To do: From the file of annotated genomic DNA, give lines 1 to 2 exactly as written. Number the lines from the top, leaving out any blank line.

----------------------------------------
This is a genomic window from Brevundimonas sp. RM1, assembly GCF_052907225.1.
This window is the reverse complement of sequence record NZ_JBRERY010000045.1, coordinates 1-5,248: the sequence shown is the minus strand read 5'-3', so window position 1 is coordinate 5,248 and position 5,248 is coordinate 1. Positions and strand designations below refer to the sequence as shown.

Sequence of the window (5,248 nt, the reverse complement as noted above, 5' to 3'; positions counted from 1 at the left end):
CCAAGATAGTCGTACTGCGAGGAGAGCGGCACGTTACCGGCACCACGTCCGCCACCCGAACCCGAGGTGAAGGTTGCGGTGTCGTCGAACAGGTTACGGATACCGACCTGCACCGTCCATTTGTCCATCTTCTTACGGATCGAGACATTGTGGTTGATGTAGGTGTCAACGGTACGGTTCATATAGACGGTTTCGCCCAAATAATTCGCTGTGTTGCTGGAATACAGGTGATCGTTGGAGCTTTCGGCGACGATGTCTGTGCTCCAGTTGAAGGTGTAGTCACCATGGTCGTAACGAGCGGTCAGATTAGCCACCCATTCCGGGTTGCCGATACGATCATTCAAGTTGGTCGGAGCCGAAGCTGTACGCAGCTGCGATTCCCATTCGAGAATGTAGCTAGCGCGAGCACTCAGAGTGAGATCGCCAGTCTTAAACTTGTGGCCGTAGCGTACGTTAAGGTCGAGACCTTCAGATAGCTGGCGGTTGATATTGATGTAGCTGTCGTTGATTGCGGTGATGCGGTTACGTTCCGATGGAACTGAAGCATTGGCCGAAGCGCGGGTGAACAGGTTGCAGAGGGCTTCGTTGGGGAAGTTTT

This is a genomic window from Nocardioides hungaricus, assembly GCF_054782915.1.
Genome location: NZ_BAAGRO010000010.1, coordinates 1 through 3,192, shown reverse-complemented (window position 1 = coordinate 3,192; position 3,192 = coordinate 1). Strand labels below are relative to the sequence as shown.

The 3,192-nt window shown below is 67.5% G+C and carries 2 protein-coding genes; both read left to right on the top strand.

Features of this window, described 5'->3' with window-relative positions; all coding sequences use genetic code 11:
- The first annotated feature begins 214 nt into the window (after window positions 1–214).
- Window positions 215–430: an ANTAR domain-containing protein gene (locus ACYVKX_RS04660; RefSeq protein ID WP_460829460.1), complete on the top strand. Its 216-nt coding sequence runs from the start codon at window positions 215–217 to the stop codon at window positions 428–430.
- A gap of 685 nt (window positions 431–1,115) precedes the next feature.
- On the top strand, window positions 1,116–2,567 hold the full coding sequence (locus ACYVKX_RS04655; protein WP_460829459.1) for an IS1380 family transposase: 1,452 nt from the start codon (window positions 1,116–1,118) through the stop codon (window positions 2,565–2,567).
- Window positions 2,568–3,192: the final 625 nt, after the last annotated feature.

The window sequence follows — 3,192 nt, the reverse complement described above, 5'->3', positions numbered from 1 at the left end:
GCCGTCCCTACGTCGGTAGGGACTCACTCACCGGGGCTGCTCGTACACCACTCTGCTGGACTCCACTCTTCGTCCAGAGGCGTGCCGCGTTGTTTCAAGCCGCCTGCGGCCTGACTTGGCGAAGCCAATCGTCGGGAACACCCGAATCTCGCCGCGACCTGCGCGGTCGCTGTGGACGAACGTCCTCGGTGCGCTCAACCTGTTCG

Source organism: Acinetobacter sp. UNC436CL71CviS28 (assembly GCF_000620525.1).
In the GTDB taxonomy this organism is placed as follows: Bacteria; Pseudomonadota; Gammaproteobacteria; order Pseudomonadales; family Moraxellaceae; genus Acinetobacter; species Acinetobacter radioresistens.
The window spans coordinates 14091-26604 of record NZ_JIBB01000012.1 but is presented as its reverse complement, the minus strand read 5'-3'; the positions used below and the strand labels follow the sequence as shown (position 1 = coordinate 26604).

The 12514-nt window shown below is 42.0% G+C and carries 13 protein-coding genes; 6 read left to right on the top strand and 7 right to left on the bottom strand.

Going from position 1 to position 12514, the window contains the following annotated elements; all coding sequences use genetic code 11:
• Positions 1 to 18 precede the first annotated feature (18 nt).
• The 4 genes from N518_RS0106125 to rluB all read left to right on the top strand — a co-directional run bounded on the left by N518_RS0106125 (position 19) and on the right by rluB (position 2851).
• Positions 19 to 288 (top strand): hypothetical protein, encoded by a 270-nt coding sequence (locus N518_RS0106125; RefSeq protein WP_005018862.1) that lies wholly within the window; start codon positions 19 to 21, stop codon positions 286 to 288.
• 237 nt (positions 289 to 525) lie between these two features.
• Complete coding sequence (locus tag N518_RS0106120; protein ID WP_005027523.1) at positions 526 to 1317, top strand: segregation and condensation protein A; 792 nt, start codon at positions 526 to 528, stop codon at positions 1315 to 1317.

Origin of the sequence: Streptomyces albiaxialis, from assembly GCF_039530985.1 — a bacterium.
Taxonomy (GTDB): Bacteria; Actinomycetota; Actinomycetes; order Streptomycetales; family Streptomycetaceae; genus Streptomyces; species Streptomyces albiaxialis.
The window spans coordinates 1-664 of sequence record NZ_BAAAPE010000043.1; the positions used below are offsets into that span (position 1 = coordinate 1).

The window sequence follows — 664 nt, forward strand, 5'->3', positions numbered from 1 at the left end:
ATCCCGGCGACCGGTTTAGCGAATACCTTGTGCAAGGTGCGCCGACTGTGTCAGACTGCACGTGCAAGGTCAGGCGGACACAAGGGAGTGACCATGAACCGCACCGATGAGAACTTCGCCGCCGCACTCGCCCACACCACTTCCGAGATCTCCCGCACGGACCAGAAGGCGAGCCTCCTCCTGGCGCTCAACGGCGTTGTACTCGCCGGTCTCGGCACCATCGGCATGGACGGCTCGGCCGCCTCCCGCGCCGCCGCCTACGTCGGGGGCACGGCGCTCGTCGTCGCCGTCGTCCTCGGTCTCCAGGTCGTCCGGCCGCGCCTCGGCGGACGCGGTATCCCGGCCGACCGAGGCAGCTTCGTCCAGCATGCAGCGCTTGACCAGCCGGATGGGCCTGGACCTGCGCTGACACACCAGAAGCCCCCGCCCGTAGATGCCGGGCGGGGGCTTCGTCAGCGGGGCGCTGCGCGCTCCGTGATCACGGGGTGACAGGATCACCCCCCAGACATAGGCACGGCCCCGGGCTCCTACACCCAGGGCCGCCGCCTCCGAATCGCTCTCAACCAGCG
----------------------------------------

This is a genomic window from Brevundimonas sp. RM1, assembly GCF_052907225.1.
This window is the reverse complement of sequence record NZ_JBRERY010000045.1, coordinates 1-5,248: the sequence shown is the minus strand read 5'-3', so window position 1 is coordinate 5,248 and position 5,248 is coordinate 1. Positions and strand designations below refer to the sequence as shown.